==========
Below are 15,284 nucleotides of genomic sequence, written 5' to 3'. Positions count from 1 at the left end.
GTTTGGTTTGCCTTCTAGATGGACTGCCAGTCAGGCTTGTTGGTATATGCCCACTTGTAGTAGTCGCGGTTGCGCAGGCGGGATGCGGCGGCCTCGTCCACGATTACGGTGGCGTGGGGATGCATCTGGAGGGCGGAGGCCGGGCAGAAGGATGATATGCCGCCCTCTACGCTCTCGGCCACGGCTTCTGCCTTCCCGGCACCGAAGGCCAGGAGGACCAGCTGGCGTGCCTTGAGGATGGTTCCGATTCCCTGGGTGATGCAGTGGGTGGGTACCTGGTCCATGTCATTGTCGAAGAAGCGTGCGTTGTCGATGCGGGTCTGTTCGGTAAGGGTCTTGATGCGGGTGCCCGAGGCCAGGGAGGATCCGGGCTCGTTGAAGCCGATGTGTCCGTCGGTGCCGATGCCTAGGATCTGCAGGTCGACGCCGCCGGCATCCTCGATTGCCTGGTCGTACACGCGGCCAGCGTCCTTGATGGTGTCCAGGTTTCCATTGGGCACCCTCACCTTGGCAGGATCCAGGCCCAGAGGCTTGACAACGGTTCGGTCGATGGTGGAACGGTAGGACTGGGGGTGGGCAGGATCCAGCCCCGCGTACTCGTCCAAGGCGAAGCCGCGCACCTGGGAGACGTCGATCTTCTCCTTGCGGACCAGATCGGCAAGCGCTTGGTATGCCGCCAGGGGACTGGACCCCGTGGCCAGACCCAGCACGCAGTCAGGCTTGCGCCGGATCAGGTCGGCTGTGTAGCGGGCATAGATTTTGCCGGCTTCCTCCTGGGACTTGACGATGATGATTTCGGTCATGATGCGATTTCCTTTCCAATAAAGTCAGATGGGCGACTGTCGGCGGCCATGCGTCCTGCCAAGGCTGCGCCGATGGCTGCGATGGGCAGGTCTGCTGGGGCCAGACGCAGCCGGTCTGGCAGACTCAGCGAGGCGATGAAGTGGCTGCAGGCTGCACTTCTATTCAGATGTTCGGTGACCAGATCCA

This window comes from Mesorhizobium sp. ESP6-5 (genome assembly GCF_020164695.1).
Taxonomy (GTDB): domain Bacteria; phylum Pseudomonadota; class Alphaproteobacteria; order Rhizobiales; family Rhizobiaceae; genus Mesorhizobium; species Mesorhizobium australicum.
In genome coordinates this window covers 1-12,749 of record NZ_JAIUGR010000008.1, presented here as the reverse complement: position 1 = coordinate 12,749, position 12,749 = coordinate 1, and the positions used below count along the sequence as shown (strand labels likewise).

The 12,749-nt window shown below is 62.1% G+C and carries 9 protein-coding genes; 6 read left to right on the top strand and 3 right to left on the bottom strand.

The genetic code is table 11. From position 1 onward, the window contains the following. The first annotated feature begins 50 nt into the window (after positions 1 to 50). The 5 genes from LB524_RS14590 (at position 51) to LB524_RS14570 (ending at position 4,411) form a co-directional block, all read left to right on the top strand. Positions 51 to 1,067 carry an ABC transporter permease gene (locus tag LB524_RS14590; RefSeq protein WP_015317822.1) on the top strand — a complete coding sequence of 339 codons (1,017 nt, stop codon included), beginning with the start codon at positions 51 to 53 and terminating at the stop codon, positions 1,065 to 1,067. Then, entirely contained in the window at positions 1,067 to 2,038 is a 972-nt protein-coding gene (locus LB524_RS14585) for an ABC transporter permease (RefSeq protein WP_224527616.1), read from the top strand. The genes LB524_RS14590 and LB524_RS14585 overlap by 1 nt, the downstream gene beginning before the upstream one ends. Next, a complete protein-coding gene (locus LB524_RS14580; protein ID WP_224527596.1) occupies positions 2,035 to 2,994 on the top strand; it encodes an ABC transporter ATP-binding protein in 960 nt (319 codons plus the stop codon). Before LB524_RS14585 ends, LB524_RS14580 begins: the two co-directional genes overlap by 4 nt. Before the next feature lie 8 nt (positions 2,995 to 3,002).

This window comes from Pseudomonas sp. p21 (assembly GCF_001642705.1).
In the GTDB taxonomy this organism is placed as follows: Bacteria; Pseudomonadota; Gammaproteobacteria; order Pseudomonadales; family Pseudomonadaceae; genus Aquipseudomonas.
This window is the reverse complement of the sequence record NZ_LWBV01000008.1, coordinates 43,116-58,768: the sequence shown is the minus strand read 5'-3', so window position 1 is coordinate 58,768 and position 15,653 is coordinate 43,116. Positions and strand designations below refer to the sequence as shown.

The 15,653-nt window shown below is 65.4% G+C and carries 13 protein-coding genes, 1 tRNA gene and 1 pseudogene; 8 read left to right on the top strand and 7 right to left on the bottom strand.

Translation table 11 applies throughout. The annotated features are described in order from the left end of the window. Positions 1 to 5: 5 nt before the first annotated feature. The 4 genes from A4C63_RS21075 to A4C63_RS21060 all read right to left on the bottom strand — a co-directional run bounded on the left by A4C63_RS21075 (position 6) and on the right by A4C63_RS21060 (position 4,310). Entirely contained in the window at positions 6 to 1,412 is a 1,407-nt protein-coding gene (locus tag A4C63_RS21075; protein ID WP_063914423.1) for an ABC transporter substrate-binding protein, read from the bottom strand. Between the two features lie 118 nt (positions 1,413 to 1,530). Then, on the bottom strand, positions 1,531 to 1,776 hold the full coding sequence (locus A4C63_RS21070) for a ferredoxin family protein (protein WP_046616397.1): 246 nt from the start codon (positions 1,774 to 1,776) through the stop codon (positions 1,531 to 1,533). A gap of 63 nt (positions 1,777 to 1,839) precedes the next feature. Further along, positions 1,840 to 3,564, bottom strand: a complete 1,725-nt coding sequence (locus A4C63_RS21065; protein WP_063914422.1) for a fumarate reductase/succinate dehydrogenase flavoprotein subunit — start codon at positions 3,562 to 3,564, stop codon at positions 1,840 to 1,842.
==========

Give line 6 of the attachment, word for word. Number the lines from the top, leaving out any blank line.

The 12,749-nt window shown below is 62.1% G+C and carries 9 protein-coding genes; 6 read left to right on the top strand and 3 right to left on the bottom strand.